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Would you use this inspection service?

Posted by girlndocs (My Page) on
Fri, Mar 5, 10 at 14:06

I don't know anyone who can refer me to a home inspector they liked (the only people I know who bought a home within the last 10 years are my inlaws and they got a lemon).

I don't know why GW won't let me post a link in a new post, but the site is

The prices seem in line with other local companies, he is licensed and certified, there is a lot of explanation on the site, follow-up calls are unlimited and free, and it sounds like a VERY detailed report.

On the other hand, when I see such a huge amount of information and technical terms thrown around the cynical side of me wonders if I'm being baffled with bullsh*t. Like, is a 200-page report necessary, or is that a huge excess of information designed to overwhelm me?

Thanks for your insight.

Follow-Up Postings:

RE: Would you use this inspection service?

There is no way to generate a helpful 200 page report from a 3 hour inspection you're paying a few hundred $ for.

2 useful pages and 198 pages from the dictionary.

RE: Would you use this inspection service?

Aha. So I was right to wonder.

He says The average report consists of approximately 30 pages of customized narrative information, 100 pages of Homeowner, structure specific, maintenance information and photographs of many of the maintenance concerns. Also included is a 80 page "How To Operate Your Home" Manual. Reports will be mailed and e-mailed, within 24 hours of the completion of the inspection.

"Customized narrative information" is obviously an overly jargoned way of saying "I wrote down what I saw", but is 30 pages within reason, or is that still obviously padded?

RE: Would you use this inspection service?

On the surface, he appears to be a bit of a jack of all I would check to make sure that he is licensed and/or certified/and or trained in the various services offered (e.g. mold, infrared, etc)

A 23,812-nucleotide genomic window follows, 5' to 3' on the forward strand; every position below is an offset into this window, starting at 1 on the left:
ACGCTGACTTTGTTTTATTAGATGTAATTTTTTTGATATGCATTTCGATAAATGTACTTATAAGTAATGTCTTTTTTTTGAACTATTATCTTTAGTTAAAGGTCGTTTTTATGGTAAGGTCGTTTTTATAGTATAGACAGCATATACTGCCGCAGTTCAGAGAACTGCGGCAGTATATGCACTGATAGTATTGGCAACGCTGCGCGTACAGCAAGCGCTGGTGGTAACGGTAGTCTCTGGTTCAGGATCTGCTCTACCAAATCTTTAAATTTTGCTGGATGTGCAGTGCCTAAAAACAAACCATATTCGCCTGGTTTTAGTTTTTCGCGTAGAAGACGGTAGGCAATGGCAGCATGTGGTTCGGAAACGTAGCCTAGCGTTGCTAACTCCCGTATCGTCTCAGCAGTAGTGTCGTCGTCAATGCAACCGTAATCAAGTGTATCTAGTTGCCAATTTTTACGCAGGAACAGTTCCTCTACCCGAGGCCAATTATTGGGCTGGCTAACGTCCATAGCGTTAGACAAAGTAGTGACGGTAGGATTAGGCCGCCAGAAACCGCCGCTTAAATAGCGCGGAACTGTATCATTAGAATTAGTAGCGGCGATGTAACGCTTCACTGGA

A true written narrative should fully explain the findings (as opposed to "Roof: Fair condition"). HI's who do actually write full opposed to a glorified check list with llots of filler, avarage about 30 pages on an average size home in average condition. I have seen some narrative reports up to 100 pages and more on homes in very bad condition, or simply very old.

The best way to tell is read the Standards of Practice to which the HI has a link on his website. Then ask him to email a sample report so you can see for yourself if it covers all of the areas required by law, and just how explanatory the report is in terms of explaining any deficiencies or defects that may be found in YOUR specific house...and not just a bunch of general info about houses in general.

Contact the state to verify that the license number is that of this particular inspector, and that his license is in good standing.

Check to see what type of insurance he is required to carry, then check with him to make sure he has the insurance and is in good standing.

A professional HI will carry Errors and Omissions insurance, even if not required, as that allows recourse to the buyer in the event that the he should miss finding a visible defect or deficiency that would prove costly to repair.

Request the pre-inspection agreement for review BEFORE you agree to hire. Read it carefully in order that you learn what is and is not covered by the inspection. Ask for any clarification that you may need.

Performing due diligence greatly increases your chnace of obtinaing a thorough inspection....but nothing guarantees such.

Best wishes.

RE: Would you use this inspection service?

I've heard Angie's List is a good source for checking out businesses in an area. They charge a membership fee, but you might be able to check the company's reputation. Maybe someone else could share their experience.

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